I'm new to narrative writing and especially have trouble with dialogue. I too often am using the word well to start a character's sentence after receiving some information to then ask a question about or to suggest something.

How did you know I was visiting the resort? Well, it's just that we don't see too many people of your kind around here? Hmm? What do you mean by that? For the past few decades, there's been a steady decline of monsters in our islands Well, what happened to them?

How should I start the second sentence instead?

  • 3
    In most cases you can pretty much just remove it and leave the rest as it is. – Morfildur Jul 29 '18 at 11:56
  • You can use "um" if you want to keep the sense of hesitation. – Ash Jul 29 '18 at 17:12

It is easy to get stuck on a word and overuse it. It is something a writer should be aware of; even if it is difficult.

Part of writing is your self-analysis. WHY are you using "Well" ? What does that mean to you? What purpose is it serving?

To me, "Well," indicates the speaker was expecting something more to be said, and is asking for it to be said, and indicating what they expected to be said. It also expresses a note of dominance, as if they are talking to a subordinate they can command.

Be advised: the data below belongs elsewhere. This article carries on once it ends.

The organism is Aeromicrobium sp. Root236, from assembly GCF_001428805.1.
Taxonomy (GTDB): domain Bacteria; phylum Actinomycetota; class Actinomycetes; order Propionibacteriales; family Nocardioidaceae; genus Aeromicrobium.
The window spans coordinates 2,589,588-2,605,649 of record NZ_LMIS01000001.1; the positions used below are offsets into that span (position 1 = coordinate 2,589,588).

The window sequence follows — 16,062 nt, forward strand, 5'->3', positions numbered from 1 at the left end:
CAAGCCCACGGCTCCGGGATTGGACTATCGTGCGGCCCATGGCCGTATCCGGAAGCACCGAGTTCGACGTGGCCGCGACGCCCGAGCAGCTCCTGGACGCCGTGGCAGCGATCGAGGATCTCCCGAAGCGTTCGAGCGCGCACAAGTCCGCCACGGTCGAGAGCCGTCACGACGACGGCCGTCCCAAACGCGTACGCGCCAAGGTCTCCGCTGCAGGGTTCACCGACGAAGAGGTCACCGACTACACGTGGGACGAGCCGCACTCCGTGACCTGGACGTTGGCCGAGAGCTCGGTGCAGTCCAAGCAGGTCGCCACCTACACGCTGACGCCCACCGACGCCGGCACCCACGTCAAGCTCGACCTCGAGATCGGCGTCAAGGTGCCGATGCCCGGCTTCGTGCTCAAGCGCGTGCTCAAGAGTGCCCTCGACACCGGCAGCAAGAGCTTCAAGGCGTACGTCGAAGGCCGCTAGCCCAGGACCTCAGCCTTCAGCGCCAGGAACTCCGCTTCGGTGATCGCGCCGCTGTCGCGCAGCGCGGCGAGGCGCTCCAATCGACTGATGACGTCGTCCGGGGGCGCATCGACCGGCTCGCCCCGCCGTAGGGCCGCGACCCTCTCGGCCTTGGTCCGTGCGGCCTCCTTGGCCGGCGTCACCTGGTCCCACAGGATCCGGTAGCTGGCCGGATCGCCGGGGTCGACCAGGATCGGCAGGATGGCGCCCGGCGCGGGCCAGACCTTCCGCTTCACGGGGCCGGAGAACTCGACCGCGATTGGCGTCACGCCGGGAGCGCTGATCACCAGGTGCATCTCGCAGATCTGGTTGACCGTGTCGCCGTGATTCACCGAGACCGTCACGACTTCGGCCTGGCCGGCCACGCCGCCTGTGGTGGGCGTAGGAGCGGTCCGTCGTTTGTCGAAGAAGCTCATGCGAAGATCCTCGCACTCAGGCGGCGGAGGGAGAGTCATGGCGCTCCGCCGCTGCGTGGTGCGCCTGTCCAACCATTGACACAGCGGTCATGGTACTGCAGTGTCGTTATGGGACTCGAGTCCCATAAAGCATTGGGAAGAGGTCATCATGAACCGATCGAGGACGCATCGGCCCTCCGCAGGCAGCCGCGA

That is how it seems to be used in your examples. You might be using it as a shortcut; many writers settle on a word as a shortcut and use it too often. In that case, use more words and stop trying to take so many shortcuts, readers don't mind reading more words.

You are the writer! You decide upon the listener's expectations and demands. Change them.

How did you know I was visiting the resort?

I inferred it. Your kind is not common here, I presumed you were visiting.

What is 'my kind', exactly?

Monsters in general, no offense. Non-humans, if you prefer that. There's been a steady decline for years in the islands.

Hm. No offense taken. Why is that happening? The decline?

I see the trend, not the reason. Perhaps there is a place they like better.


I'd recommend visiting your local cafe with a notebook. Sit and listen to the people around you and see how they talk. You'll find that people often speak in fairly clipped sentences, they don't spell everything out. It'll really help you learn natural dialogue.

I also watched every episode of Gilmore Girls. It sounds like a nightmare but, MAN, do these characters TALK! And Amy Sherman-Palladino has a real talent for dialogue. She also wrote The Marvelous Mrs. Maisel which is another excellent series. Both of these really really helped with my dialogue.

So, in your example, clip the dialogue a bit, don't pad it out so much:

How did you know I was visiting the resort?

We don't see many of your kind around here.

What's that supposed to mean?

Every year we see fewer monsters, it's been declining for a decade.

Why? What happened to them?

This is just an example but HTH and Good Luck!

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